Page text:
After familiarizing myself with the basics of gameplay a little more, I will say that my second foray into the online mode was much more interesting and much less frustrating. I met a few other engineers who were mining an asteroid and I just kind of hung out and watched for a bit, asking if I could help them in any way, but since I wasn’t a trusted member of their faction, they kind of kept a wary eye on me the entire time, which was still kind of cool.
I was wrong when I compared it to the “sandboxes” of DayZ or Rust. These games are games that exist in a fairly well-defined world with well-defined rules, even if among those rules are “there are no rules”. But everyone playing is basically going toward the same goal, which is survival. Space Engineers is more of a sandbox than these. More freeform. You can decide all you want to do is find an asteroid of your own and build a base by yourself, or a ship, or something completely different that I haven’t even fathomed. Or, you can build that ship, arm it to the teeth, and go out hunting other players, or destroying their creations.
People have built just about every space-related iconic ship or structure that you can imagine. The Steam Workshop is littered with such mind-bogglingly complex constructions as a full-scale Galaxy Class Vessel (i.e. the Enterprise), many of the recognizable Star Wars ships, even the massive Battlecruiser from the Halo series. All of these, then, are available for download so that you can place them into your own game, have fun with them, or even change them to your own liking.
The phrase “the sky is the limit” is meaningless with this game. Really, it seems that the only limit with what you can create and what you can do is your own creative imagination and your willingness to turn whatever you imagine into a reality.
In the “vanilla” (unmodded) version of the game, I could say that I don’t particularly like how the background starfield looks. It seems gray and uninviting. But, there are mods that change just that. There are mods that give you more textures to be able to customize your creations more if you don’t like how the base building blocks look. There are mods that add more tools. There are mods that add more parts for ships like different kinds of thrusters, weapons, etc.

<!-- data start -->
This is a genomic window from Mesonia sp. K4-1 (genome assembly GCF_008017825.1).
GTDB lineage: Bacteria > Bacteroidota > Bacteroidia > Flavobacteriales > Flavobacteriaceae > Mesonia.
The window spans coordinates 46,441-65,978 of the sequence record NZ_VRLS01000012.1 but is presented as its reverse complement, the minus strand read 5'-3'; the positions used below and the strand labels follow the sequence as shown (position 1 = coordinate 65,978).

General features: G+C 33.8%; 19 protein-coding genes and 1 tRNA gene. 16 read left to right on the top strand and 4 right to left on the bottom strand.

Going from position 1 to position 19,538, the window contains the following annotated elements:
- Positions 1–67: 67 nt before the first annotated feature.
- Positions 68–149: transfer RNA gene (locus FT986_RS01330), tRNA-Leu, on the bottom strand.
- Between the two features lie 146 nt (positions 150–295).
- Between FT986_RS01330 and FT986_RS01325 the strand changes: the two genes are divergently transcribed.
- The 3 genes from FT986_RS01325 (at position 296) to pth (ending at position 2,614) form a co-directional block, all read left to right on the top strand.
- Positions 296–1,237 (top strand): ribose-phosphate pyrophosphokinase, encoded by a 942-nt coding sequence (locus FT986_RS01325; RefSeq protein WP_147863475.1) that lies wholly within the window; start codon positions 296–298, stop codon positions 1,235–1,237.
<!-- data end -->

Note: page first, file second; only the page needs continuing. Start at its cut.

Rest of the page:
Also, for a voxel-based building game, where the blockiness and pixilation of Minecraft is the gold standard, this game manages to blend the voxel mechanics and a really detailed, beautiful environment. I was pleasantly surprised with how good the game looks and feels. They also managed to convey the weightlessness of deep space. You can build gravity generators that will give you an artificial “down” to whatever you’re building, but if you are outside of that generator’s area of influence, you will float indefinitely in one direction unless you apply thrusters or engage your inertial dampening systems.
Even the sound is very well done, which is hard for a game that is focusing on trying to be a fairly authentic space-based simulation. There is an emptiness to the sounds, but it works. It makes you feel like you’re really out there, floating around some asteroids, mining for ores so that you can continue building your very own Death Star. There is also a really ambient soundtrack that fits very well into the game.
I feel like I have scratched the surface of Space Engineers, but I also feel like there is so very much that I don’t yet know about it. I am highly impressed with how seemingly feature complete and well-polished this game is for being an Early Access title. I have high hopes that this will be quite an amazing game once it is fully finished, as it already is quite a refreshing jaunt into the realm of open, sandbox-style gameplay.